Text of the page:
Invest in the Community

A community bond is an original way to support a community organization and conserve your capital. You help a social group while receiving interest on your capital, which won’t be touched.

By Raymond Viger

Québec’s Autorité des Marchés Financiers (ATM, or financial markets authority in English) allows community groups to float community bonds without issuing a prospectus and without going through a broker. That way, no broker has to be paid for the issuance of these bonds, which means more money makes it to the community group, and there’s less cost to the investor.

Three groups have already issued community bonds:

  • Le Grand Costumier de Radio-Canada
  • Le Cinéma du Parc
  • Les Ateliers 7 à nous

After 25 years of helping marginalized youth, to consolidate all of its social activities the Journal de la Rue is preparing a bond issue. These bonds, in multiples of $1,000, will pay interest rates anywhere from 1% to 6.5% annually, according to the amount and the term of each bond.

  • These bonds aren’t guaranteed. So any investor has to be prepared to lose their money without putting their personal finances in peril.
  • If you have any debt on your credit cards, start by paying that off. A credit card can cost you up to 29% interest annually. No community investment can offer you interest equivalent to your unpaid debts.
  • There exists a basic investment that any citizen should consider before putting money into a community group. It’s called an RRSP, because it’s tax deductible and it’s a guaranteed investment. It should be prioritized above any community investment.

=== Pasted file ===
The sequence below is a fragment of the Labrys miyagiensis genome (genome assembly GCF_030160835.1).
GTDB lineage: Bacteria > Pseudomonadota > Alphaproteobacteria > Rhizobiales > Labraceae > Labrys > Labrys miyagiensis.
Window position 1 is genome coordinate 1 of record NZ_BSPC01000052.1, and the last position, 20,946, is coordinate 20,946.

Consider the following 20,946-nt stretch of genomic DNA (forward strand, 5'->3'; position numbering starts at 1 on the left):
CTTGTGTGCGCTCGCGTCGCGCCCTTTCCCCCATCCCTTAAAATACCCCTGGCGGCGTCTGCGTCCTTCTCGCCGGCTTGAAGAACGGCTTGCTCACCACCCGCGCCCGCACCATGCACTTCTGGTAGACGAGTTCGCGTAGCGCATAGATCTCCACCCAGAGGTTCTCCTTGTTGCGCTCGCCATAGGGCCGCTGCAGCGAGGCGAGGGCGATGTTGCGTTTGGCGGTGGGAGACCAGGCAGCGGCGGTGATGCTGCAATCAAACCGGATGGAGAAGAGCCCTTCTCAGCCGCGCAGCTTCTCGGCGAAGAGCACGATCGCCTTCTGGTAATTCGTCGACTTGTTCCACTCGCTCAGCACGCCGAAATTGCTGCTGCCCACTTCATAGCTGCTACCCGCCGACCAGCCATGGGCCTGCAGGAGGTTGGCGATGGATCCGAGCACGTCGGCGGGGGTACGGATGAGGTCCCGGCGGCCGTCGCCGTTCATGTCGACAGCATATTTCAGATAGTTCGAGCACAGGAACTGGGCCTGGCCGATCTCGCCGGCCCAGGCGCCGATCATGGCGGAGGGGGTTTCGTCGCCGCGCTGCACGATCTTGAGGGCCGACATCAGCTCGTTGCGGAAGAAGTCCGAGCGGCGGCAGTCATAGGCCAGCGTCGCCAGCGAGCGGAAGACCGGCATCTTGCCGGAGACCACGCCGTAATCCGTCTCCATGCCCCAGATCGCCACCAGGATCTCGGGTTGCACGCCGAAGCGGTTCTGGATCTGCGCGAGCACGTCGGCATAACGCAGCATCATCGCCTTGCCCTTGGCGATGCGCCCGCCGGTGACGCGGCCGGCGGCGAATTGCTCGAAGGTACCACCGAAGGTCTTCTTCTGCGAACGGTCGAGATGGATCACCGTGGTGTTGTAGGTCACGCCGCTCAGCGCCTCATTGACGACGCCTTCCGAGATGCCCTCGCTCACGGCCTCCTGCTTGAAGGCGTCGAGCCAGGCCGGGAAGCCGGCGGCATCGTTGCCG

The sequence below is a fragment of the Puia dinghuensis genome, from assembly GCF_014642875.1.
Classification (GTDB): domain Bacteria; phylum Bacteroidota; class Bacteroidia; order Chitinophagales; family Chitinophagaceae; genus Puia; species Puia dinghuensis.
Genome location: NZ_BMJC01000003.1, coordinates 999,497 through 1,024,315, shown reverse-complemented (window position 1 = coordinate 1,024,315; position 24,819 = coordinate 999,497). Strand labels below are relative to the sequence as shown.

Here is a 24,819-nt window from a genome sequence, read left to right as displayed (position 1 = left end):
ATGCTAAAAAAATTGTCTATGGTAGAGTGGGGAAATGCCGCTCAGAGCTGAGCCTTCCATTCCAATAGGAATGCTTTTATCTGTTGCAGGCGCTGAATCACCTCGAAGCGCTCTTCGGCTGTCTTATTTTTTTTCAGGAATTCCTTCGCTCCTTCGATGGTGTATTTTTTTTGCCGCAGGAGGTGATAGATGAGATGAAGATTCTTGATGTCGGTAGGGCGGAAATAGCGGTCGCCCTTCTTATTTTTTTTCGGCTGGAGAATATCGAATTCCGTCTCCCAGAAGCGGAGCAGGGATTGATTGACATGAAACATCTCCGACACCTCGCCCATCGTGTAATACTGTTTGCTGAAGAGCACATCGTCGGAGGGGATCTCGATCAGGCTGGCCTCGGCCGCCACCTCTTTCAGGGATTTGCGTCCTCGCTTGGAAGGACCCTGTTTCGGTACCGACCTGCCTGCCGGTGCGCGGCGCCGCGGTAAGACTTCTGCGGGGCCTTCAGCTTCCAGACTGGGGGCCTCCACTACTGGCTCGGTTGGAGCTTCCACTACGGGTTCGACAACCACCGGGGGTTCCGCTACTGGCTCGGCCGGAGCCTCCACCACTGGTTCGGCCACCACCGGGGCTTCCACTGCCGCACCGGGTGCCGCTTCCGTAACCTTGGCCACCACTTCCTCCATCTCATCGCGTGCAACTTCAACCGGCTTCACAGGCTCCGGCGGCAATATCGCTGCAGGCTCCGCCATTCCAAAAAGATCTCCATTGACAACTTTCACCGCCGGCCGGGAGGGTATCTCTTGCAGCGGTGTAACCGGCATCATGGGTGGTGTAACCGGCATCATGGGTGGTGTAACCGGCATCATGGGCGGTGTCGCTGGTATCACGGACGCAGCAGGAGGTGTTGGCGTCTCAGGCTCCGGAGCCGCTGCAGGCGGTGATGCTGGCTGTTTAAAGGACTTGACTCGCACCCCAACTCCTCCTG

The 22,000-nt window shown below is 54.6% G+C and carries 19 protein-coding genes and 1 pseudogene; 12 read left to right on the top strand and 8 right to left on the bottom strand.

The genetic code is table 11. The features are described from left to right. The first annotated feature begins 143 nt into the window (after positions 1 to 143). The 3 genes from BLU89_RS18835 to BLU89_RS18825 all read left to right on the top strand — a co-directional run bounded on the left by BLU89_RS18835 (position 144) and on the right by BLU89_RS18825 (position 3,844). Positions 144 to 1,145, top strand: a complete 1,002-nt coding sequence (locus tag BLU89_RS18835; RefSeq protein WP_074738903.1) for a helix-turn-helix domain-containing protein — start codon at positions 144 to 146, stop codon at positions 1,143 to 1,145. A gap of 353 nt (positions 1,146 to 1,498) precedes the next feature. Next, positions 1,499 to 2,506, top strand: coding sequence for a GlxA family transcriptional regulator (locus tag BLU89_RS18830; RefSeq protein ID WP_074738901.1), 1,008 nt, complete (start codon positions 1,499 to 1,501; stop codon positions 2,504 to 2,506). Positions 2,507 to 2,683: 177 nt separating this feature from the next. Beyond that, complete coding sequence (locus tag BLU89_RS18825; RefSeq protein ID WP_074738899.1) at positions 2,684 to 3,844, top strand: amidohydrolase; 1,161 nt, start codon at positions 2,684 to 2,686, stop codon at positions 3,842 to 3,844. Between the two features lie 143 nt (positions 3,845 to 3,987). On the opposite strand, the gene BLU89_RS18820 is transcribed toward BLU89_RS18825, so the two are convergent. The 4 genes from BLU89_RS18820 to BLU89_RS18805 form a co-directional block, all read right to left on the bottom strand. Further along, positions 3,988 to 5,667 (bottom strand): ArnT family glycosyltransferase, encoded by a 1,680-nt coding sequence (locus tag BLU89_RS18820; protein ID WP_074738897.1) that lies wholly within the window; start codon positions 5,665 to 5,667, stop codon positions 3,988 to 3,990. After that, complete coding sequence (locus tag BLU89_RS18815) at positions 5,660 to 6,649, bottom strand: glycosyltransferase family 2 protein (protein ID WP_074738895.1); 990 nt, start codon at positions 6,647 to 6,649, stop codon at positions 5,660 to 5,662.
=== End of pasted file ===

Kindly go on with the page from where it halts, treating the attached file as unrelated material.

• Purchasing a house should also come before any community investment.
  • Banks and caisse populaires offer guaranteed deposit certificates up to $100,000. That entire amount is guaranteed by the Canada Deposit Insurance Corporation (CDIC).

Particular Investors

  • Make sure you’ve paid off not only your credit cards, but your car and other payments.
  • You own your own home and your mortgage is a drop in the bucket in terms of your budget.
  • You’ve contributed a maximum amount to your RRSP.
  • Your deposit certificates, along with those of your spouse, have hit the $100,000 mark guaranteed by the CDIC.
  • You could easily afford a nice vacation even if you lost your community bond investment.

If you meet all these restrictive criteria, then we could foresee accepting you as an investor in the Journal de la Rue.

For anyone else who does not meet this strict criteria, take care of your own financial health first. You can’t buy happiness, but you can avoid tearing your own hair out if you pay all your bills. And everyone deserves to spend their retirement in the peace and quiet that they’ve earned.

Money is a tool that should work for you.

First seen in: Reflet de Société, Vol. 25 no. 3, été (summer) 2017, page 4.

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